The Myth of Continents: A Critique of Metageography

In This Review

The Myth of Continents: A Critique of Metageography

By Martin W. Lewis and Karen E. Wigen
University of California Press, 1997
344 pp. $55.00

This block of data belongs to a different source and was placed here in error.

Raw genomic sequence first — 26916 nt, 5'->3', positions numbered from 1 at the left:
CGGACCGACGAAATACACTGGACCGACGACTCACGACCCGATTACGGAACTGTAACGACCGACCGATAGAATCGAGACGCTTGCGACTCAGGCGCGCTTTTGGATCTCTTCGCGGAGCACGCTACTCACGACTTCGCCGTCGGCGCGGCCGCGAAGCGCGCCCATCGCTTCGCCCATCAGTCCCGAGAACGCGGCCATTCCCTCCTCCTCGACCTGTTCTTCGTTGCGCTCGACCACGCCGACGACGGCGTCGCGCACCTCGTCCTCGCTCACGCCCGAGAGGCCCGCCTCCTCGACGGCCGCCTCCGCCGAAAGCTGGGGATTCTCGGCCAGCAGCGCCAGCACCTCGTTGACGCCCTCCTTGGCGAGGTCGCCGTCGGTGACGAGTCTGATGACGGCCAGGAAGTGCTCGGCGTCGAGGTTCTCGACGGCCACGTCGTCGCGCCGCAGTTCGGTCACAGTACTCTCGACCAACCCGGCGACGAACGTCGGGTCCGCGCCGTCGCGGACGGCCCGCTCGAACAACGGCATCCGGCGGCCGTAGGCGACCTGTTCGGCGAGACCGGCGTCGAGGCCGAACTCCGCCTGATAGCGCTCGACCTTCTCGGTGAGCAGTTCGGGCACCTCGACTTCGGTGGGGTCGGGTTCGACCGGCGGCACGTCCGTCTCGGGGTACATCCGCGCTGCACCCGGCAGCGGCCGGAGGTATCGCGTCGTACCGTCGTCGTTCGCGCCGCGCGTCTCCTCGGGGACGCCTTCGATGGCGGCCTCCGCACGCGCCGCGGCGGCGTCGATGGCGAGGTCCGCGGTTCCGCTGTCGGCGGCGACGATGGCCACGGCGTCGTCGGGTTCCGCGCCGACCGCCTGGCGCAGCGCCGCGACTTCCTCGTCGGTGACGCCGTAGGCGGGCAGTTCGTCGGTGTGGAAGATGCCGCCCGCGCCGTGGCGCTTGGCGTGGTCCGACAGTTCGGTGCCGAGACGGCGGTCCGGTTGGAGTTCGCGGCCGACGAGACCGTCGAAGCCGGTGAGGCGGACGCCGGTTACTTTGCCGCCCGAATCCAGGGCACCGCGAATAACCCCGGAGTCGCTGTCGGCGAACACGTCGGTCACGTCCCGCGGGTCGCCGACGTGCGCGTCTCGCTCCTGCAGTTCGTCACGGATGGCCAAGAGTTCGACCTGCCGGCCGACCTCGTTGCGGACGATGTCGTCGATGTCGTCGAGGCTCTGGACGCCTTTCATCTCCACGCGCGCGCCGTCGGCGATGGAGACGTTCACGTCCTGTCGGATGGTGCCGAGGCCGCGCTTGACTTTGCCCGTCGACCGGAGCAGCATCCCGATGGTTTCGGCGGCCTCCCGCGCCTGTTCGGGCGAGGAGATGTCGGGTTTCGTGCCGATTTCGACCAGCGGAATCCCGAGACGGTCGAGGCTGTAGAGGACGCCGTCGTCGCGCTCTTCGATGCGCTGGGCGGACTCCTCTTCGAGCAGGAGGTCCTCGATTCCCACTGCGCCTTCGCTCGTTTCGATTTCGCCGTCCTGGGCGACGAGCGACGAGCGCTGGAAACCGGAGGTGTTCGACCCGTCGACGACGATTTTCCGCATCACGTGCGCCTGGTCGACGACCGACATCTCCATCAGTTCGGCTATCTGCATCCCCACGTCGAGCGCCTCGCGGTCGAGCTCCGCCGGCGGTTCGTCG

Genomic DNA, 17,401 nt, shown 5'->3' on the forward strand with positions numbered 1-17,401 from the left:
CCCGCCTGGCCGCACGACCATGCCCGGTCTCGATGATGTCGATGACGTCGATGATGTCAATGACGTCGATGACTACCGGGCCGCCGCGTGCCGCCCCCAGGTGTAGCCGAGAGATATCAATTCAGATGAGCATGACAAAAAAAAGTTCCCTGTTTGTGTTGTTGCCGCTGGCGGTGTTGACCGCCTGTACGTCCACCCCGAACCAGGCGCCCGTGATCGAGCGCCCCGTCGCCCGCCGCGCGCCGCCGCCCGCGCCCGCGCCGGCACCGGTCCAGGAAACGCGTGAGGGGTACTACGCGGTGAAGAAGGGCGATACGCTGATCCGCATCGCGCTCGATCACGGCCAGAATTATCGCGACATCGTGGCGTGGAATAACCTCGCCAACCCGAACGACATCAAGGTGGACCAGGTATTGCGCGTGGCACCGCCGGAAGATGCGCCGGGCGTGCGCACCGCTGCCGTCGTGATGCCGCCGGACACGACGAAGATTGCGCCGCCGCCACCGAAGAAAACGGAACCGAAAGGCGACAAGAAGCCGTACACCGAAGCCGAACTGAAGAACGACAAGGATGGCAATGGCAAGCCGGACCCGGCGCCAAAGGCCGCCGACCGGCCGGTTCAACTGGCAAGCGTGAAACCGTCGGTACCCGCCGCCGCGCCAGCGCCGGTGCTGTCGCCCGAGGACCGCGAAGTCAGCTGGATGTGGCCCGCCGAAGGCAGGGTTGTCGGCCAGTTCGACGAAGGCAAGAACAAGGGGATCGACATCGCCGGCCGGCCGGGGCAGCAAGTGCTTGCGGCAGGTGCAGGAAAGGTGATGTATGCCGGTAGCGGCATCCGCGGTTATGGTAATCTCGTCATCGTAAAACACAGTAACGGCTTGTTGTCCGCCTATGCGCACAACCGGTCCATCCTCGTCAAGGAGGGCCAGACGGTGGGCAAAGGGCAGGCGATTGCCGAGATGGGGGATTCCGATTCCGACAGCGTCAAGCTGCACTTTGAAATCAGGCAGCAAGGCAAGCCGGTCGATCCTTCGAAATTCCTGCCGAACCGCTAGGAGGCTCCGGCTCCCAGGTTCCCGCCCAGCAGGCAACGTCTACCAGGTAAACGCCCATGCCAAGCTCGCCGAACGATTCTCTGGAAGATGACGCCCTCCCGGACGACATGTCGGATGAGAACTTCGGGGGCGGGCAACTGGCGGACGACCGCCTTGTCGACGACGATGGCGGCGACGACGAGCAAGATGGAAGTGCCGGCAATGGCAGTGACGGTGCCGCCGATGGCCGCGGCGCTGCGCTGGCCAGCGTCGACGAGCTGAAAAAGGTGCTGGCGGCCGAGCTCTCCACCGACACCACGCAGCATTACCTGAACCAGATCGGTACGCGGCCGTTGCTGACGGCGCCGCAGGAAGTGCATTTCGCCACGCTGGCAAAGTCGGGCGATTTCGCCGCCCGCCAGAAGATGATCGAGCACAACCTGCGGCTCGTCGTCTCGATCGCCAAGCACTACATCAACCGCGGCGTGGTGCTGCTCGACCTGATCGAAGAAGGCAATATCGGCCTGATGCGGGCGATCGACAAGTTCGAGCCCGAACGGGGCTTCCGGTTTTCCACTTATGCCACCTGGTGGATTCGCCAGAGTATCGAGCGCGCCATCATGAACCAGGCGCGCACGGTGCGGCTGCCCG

The authors argue that conventional geographical taxonomies that divide the world into continents, nation-states, and even cultural-political spaces like the First World and Third World are overly simple-minded and reinforce a hierarchical, Eurocentric view of the world. While cartographic ethnocentrism is surely an established historical fact, this book tilts at windmills: most sensible people recognize that terms like "Asia," "Africa," or the "South" represent complex, heterogeneous categories, and yet continue to use them because they are a shorthand for what remain meaningful political, economic, and cultural distinctions.

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